LONDON – Male smokers are three times more likely than non-smoking men to lose their Y chromosomes, according to research that may explain why men develop and die from many cancers at disproportionate rates compared to women.
In a study in the journal Science, researchers at Sweden’s Uppsala University found that Y chromosomes, which are important for sex determination and sperm production, more often disappear from blood cells of smokers than those of men who have never smoked or of men who have kicked the habit.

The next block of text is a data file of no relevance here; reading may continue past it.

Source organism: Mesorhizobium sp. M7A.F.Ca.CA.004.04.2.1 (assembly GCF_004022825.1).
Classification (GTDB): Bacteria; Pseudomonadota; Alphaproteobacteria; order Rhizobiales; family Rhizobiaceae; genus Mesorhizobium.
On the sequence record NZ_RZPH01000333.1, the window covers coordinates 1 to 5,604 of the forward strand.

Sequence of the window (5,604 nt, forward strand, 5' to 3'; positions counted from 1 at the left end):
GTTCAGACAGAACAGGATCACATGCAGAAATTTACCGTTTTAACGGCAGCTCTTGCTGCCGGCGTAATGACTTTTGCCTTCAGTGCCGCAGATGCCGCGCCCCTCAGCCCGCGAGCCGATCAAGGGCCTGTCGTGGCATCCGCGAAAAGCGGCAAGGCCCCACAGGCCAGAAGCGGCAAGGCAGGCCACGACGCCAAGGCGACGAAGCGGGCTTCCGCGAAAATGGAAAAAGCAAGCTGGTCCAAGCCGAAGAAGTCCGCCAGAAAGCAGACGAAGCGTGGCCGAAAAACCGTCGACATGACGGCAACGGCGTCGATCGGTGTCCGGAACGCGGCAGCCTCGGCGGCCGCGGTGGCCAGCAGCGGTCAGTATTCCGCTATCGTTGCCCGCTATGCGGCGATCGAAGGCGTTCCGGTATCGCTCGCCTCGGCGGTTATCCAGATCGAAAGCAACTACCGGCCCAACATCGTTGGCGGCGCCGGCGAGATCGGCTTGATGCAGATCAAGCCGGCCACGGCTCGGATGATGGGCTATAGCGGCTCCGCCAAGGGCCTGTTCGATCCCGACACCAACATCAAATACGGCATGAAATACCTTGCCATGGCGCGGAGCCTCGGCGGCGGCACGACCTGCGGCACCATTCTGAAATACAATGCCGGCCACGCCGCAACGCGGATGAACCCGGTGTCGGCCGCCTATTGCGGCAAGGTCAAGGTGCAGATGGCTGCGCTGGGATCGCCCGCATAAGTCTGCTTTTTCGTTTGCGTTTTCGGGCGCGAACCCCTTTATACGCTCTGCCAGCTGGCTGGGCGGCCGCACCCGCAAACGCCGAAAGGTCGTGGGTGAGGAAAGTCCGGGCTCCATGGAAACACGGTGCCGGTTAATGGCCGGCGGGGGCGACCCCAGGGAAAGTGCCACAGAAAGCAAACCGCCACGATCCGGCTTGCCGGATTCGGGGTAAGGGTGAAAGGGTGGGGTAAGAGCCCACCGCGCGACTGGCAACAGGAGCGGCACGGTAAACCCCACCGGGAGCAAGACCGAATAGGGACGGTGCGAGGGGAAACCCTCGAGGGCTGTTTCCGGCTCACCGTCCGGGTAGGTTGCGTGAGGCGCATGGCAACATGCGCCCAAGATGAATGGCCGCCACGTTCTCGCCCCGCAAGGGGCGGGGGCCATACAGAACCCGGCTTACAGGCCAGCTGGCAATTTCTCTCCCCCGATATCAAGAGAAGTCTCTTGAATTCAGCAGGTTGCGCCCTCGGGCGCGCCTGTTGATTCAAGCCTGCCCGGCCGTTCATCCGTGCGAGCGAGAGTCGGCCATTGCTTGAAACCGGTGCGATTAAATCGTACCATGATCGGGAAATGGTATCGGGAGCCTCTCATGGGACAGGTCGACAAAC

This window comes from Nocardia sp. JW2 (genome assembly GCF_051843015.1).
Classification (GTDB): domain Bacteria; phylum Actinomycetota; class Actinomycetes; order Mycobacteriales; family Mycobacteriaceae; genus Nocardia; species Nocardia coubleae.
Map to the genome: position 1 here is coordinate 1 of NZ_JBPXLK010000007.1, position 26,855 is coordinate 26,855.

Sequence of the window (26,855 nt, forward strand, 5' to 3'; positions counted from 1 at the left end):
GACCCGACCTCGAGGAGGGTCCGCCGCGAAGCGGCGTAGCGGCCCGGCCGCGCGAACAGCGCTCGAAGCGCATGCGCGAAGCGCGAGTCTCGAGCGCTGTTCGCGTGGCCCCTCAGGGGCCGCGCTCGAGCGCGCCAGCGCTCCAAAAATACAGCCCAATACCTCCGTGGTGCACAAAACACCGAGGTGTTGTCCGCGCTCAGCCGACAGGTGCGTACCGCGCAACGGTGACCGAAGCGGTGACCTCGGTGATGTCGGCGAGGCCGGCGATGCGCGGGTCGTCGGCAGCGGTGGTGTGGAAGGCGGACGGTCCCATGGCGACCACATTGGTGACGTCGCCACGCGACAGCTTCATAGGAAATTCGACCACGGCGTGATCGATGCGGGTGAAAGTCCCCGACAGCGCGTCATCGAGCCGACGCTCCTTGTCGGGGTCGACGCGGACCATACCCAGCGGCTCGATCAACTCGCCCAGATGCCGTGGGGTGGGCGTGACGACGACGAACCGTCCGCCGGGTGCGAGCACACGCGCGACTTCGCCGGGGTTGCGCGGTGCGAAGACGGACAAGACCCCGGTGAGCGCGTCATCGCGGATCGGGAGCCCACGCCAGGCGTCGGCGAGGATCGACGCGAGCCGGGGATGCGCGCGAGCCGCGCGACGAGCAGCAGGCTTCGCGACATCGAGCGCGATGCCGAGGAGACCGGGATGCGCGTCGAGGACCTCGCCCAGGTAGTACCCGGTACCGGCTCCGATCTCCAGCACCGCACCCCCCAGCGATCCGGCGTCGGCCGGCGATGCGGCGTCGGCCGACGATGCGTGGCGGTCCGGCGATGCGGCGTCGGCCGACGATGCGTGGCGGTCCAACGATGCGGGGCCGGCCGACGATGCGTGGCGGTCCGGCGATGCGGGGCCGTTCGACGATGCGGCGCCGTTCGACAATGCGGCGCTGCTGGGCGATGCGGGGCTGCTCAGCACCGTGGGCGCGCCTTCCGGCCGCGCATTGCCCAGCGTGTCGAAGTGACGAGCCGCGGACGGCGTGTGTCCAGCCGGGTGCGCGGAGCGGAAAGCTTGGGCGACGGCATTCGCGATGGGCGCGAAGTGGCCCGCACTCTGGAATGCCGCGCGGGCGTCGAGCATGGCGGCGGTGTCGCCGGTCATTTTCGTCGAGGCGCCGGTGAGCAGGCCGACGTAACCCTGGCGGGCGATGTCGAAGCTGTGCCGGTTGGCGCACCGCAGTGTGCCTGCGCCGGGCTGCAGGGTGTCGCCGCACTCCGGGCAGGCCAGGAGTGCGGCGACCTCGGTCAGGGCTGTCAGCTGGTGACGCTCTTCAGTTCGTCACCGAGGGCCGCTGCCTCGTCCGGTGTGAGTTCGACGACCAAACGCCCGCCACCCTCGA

Since only men have Y chromosomes, the finding offers a possible answer to why smoking is a greater risk factor for cancer among men than women.
“There is a correlation between a common and avoidable risk factor, that is smoking, and the most common human mutation — loss of the Y chromosome,” said Jan Dumanski, an Uppsala professor who worked on the study. “This … may in part explain why men in general have a shorter life span than women and why smoking is more dangerous for men.”